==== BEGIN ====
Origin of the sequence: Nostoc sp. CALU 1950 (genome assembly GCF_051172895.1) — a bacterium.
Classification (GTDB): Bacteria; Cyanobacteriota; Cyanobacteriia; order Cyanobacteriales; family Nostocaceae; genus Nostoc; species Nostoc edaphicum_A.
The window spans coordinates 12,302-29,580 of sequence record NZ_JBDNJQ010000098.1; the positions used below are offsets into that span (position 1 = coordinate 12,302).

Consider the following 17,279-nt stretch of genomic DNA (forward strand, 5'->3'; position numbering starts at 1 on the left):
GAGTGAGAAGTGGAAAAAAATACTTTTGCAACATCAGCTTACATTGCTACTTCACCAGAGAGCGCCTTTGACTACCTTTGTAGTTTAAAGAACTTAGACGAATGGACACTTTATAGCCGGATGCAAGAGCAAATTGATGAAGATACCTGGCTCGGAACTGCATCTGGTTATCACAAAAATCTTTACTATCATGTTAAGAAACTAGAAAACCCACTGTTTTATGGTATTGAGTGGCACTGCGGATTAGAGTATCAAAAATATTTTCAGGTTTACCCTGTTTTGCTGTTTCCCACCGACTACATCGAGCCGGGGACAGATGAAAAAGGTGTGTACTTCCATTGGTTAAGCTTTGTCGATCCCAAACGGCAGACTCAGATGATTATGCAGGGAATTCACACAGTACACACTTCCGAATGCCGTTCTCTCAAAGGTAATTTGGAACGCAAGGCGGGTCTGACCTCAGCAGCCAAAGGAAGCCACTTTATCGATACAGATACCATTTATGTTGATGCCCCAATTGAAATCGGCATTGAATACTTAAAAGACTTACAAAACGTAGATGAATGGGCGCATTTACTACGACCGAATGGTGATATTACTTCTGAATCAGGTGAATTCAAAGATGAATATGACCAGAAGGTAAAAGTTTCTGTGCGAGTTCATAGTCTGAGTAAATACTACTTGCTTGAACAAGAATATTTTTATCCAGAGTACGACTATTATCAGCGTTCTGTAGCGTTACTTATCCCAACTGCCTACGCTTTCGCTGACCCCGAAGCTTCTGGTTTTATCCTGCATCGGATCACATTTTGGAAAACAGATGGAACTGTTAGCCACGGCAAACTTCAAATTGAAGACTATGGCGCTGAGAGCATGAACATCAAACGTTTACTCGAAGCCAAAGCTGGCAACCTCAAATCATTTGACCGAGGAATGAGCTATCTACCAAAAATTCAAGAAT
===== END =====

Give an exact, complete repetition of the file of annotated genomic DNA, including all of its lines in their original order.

Origin of the sequence: Nostoc sp. CALU 1950 (genome assembly GCF_051172895.1) — a bacterium.
Classification (GTDB): Bacteria; Cyanobacteriota; Cyanobacteriia; order Cyanobacteriales; family Nostocaceae; genus Nostoc; species Nostoc edaphicum_A.
The window spans coordinates 12,302-29,580 of sequence record NZ_JBDNJQ010000098.1; the positions used below are offsets into that span (position 1 = coordinate 12,302).

Consider the following 17,279-nt stretch of genomic DNA (forward strand, 5'->3'; position numbering starts at 1 on the left):
GAGTGAGAAGTGGAAAAAAATACTTTTGCAACATCAGCTTACATTGCTACTTCACCAGAGAGCGCCTTTGACTACCTTTGTAGTTTAAAGAACTTAGACGAATGGACACTTTATAGCCGGATGCAAGAGCAAATTGATGAAGATACCTGGCTCGGAACTGCATCTGGTTATCACAAAAATCTTTACTATCATGTTAAGAAACTAGAAAACCCACTGTTTTATGGTATTGAGTGGCACTGCGGATTAGAGTATCAAAAATATTTTCAGGTTTACCCTGTTTTGCTGTTTCCCACCGACTACATCGAGCCGGGGACAGATGAAAAAGGTGTGTACTTCCATTGGTTAAGCTTTGTCGATCCCAAACGGCAGACTCAGATGATTATGCAGGGAATTCACACAGTACACACTTCCGAATGCCGTTCTCTCAAAGGTAATTTGGAACGCAAGGCGGGTCTGACCTCAGCAGCCAAAGGAAGCCACTTTATCGATACAGATACCATTTATGTTGATGCCCCAATTGAAATCGGCATTGAATACTTAAAAGACTTACAAAACGTAGATGAATGGGCGCATTTACTACGACCGAATGGTGATATTACTTCTGAATCAGGTGAATTCAAAGATGAATATGACCAGAAGGTAAAAGTTTCTGTGCGAGTTCATAGTCTGAGTAAATACTACTTGCTTGAACAAGAATATTTTTATCCAGAGTACGACTATTATCAGCGTTCTGTAGCGTTACTTATCCCAACTGCCTACGCTTTCGCTGACCCCGAAGCTTCTGGTTTTATCCTGCATCGGATCACATTTTGGAAAACAGATGGAACTGTTAGCCACGGCAAACTTCAAATTGAAGACTATGGCGCTGAGAGCATGAACATCAAACGTTTACTCGAAGCCAAAGCTGGCAACCTCAAATCATTTGACCGAGGAATGAGCTATCTACCAAAAATTCAAGAAT